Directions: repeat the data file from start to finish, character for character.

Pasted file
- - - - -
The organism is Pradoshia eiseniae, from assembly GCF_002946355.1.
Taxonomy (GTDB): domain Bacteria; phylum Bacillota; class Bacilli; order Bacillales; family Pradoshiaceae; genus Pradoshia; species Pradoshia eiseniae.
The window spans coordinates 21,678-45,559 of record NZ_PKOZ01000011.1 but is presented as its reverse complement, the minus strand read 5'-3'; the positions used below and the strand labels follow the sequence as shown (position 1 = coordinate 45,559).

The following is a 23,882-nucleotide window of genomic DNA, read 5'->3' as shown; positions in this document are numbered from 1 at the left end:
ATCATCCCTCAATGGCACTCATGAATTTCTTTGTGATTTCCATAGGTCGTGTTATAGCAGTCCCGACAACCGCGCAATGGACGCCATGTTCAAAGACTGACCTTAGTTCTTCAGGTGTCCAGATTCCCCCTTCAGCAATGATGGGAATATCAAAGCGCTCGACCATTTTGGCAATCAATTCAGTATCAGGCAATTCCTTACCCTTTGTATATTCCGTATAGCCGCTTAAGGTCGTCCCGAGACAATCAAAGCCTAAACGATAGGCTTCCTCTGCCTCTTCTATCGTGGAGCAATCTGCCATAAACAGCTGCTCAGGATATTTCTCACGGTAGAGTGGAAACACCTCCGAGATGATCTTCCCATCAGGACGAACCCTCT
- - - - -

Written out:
The organism is Pradoshia eiseniae, from assembly GCF_002946355.1.
Taxonomy (GTDB): domain Bacteria; phylum Bacillota; class Bacilli; order Bacillales; family Pradoshiaceae; genus Pradoshia; species Pradoshia eiseniae.
The window spans coordinates 21,678-45,559 of record NZ_PKOZ01000011.1 but is presented as its reverse complement, the minus strand read 5'-3'; the positions used below and the strand labels follow the sequence as shown (position 1 = coordinate 45,559).

The following is a 23,882-nucleotide window of genomic DNA, read 5'->3' as shown; positions in this document are numbered from 1 at the left end:
ATCATCCCTCAATGGCACTCATGAATTTCTTTGTGATTTCCATAGGTCGTGTTATAGCAGTCCCGACAACCGCGCAATGGACGCCATGTTCAAAGACTGACCTTAGTTCTTCAGGTGTCCAGATTCCCCCTTCAGCAATGATGGGAATATCAAAGCGCTCGACCATTTTGGCAATCAATTCAGTATCAGGCAATTCCTTACCCTTTGTATATTCCGTATAGCCGCTTAAGGTCGTCCCGAGACAATCAAAGCCTAAACGATAGGCTTCCTCTGCCTCTTCTATCGTGGAGCAATCTGCCATAAACAGCTGCTCAGGATATTTCTCACGGTAGAGTGGAAACACCTCCGAGATGATCTTCCCATCAGGACGAACCCTCT